6 February 2013: Bruker Chemical and Applied Markets (CAM), Fremont, California, US: Bruker has released an Application Note detailing the development for analysis of microcystins in drinking water, by direct injection on the recently introduced EVOQ EliteTM liquid chromatography mass spectrometer triple quadrupole(LC-MS/MS). Microcystins (MCs) are cyclic heptapeptides produced by cyanobacteria in lakes and reservoirs that experience seasonal algal bloom. MCs are toxic to animals and humans, with widespread adoption of the World Health Organization’s (WHO) guidelines of 1µg/L in drinking water. Using the EVOQ Elite LC-MS, Bruker has developed the method for the detection and quantification of three common MCs (MC-LR, -YR, -RR) in drinking water to ensure its safety. The application note can be found here.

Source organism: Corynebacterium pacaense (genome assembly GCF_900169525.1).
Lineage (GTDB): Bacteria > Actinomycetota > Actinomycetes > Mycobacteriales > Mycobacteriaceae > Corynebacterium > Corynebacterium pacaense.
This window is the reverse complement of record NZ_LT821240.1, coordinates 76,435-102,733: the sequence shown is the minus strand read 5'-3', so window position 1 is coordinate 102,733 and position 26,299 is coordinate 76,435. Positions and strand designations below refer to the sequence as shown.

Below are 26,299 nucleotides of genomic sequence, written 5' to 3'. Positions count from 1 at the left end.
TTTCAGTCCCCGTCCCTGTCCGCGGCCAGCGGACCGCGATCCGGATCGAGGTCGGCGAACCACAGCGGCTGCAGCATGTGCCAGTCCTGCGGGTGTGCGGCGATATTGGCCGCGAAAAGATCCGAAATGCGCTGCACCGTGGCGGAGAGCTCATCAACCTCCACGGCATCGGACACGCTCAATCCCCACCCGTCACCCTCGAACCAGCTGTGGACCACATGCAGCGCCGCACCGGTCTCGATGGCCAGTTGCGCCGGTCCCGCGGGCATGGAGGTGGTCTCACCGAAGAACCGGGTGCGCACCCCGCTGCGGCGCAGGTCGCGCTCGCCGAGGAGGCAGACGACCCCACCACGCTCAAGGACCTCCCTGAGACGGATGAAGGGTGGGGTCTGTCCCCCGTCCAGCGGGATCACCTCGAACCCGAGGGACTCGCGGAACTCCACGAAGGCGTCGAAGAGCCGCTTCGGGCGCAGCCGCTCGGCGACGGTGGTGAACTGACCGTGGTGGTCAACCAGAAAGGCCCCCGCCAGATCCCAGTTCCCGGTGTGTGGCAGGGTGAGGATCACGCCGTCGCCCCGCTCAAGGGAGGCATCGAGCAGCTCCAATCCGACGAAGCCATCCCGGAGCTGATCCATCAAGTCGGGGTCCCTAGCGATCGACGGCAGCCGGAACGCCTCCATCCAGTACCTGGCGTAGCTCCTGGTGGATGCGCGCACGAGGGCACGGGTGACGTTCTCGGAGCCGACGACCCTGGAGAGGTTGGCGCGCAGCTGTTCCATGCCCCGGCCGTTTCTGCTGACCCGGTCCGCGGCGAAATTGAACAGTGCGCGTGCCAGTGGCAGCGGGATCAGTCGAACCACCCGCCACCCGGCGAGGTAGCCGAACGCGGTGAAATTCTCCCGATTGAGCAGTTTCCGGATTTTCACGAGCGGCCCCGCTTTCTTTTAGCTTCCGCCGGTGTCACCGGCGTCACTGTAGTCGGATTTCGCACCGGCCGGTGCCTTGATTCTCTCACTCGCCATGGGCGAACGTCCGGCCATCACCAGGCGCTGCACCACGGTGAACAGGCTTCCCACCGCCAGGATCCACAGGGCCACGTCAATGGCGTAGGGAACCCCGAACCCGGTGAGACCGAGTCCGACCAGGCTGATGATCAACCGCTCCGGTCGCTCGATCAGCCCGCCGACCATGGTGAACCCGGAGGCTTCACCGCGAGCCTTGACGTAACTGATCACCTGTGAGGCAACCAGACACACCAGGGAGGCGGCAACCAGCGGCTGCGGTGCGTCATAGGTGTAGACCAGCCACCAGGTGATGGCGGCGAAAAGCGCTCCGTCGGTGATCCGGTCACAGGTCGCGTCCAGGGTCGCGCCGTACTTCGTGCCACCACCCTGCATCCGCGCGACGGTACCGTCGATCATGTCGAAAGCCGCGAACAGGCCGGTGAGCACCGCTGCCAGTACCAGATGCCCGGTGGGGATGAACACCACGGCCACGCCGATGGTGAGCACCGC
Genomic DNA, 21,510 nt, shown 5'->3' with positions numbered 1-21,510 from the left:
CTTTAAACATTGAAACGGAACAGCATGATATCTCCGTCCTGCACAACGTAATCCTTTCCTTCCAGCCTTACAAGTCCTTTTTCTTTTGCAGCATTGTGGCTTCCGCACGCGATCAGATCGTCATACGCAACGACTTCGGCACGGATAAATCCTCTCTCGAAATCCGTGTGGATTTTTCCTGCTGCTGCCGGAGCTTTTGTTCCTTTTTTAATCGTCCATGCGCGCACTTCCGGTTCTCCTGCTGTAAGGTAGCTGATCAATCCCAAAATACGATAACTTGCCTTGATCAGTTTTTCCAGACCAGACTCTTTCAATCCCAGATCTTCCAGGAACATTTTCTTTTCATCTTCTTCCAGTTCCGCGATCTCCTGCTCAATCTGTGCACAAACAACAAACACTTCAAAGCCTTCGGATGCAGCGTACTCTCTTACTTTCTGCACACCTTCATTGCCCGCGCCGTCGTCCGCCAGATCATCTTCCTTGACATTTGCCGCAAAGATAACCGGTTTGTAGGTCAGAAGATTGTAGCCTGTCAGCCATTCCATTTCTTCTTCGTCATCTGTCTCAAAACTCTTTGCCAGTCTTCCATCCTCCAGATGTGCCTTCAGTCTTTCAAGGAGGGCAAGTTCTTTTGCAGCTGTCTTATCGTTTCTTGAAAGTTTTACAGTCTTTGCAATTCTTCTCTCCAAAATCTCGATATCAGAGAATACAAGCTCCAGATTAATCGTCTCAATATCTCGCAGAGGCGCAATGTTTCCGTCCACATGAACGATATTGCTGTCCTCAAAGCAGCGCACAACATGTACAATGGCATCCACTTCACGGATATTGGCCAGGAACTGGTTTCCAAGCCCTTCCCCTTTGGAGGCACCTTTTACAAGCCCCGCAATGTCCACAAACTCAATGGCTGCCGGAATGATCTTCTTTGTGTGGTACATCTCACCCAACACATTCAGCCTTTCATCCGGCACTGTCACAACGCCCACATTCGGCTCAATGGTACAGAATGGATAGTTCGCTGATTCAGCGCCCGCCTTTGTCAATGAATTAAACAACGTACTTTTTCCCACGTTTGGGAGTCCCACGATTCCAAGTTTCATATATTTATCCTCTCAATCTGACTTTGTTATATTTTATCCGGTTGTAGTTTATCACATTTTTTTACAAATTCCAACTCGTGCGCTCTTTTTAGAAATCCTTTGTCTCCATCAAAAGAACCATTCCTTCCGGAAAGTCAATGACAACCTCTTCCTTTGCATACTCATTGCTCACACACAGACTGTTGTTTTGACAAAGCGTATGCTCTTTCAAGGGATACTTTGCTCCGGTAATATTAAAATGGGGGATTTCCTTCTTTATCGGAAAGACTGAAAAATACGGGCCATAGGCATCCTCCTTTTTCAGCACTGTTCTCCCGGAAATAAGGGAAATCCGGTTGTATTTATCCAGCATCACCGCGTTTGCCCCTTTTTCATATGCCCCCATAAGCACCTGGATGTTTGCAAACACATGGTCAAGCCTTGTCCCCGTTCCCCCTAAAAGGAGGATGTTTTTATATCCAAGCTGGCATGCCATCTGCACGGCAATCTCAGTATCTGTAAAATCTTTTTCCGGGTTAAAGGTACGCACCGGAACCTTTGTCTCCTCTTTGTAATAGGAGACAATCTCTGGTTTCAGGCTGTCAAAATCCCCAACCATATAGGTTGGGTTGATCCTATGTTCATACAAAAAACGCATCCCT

The Application Note explores the high sensitivity of the EVOQ Elite LC-MS/MS, in detecting parts per billion (ppb) concentrations of MCs. Water containing three common cyanobacterial toxins was directly injected into the EVOQ. The MCs were examined over three orders of dynamic range, from 50 ppb to 0.05 ppb. The EVOQ proved sensitive to detect 0.00 ppb of MCs with good repeatability of <10% relative standard deviation (RSD), far exceeding the guideline set by the WHO of 1µ/L, demonstrating that the EVOQ Elite can easily be utilized to ensure safe levels of MCs in drinking water.

Meredith Conoley, Bruker CAM Marketing Director, explained that “The EVOQ Elite is designed to deliver game-changing performance for laboratories involved in high throughput quantitation. Innovations in hardware, including the revolutionary Active Exhaust and Orifice Interface, have contributed to an LC-MS/MS of exceptional sensitivity, while the EVOQ’s IQ Dual Ion Funnel, VIP-HESI and the new PACER software make it user-friendly and cost-effective.” Conoley went on to say that “with its sustained high performance, the EVOQ Elite offers advantages to any lab conducting routine analysis of water quality, as well as environmental monitoring and food testing.”